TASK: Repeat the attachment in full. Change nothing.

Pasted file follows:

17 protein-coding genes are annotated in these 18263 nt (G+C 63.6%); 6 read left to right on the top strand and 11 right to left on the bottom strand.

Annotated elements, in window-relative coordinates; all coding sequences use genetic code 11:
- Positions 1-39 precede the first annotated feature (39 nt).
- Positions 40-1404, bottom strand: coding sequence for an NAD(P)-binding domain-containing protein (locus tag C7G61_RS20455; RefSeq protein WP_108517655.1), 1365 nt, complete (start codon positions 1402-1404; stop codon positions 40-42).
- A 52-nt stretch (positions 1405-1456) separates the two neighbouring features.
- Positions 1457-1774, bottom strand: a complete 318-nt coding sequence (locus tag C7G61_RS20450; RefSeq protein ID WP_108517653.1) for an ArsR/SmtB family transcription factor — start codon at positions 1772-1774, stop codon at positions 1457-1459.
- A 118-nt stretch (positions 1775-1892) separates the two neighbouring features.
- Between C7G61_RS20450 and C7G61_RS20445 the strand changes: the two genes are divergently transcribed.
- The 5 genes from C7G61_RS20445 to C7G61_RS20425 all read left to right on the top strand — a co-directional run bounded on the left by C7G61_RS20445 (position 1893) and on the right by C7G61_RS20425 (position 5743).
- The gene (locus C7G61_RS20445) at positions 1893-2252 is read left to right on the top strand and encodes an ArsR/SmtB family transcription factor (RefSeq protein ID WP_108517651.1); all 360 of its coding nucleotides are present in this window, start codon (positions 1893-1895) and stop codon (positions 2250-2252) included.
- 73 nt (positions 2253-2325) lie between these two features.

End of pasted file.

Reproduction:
17 protein-coding genes are annotated in these 18263 nt (G+C 63.6%); 6 read left to right on the top strand and 11 right to left on the bottom strand.

Annotated elements, in window-relative coordinates; all coding sequences use genetic code 11:
- Positions 1-39 precede the first annotated feature (39 nt).
- Positions 40-1404, bottom strand: coding sequence for an NAD(P)-binding domain-containing protein (locus tag C7G61_RS20455; RefSeq protein WP_108517655.1), 1365 nt, complete (start codon positions 1402-1404; stop codon positions 40-42).
- A 52-nt stretch (positions 1405-1456) separates the two neighbouring features.
- Positions 1457-1774, bottom strand: a complete 318-nt coding sequence (locus tag C7G61_RS20450; RefSeq protein ID WP_108517653.1) for an ArsR/SmtB family transcription factor — start codon at positions 1772-1774, stop codon at positions 1457-1459.
- A 118-nt stretch (positions 1775-1892) separates the two neighbouring features.
- Between C7G61_RS20450 and C7G61_RS20445 the strand changes: the two genes are divergently transcribed.
- The 5 genes from C7G61_RS20445 to C7G61_RS20425 all read left to right on the top strand — a co-directional run bounded on the left by C7G61_RS20445 (position 1893) and on the right by C7G61_RS20425 (position 5743).
- The gene (locus C7G61_RS20445) at positions 1893-2252 is read left to right on the top strand and encodes an ArsR/SmtB family transcription factor (RefSeq protein ID WP_108517651.1); all 360 of its coding nucleotides are present in this window, start codon (positions 1893-1895) and stop codon (positions 2250-2252) included.
- 73 nt (positions 2253-2325) lie between these two features.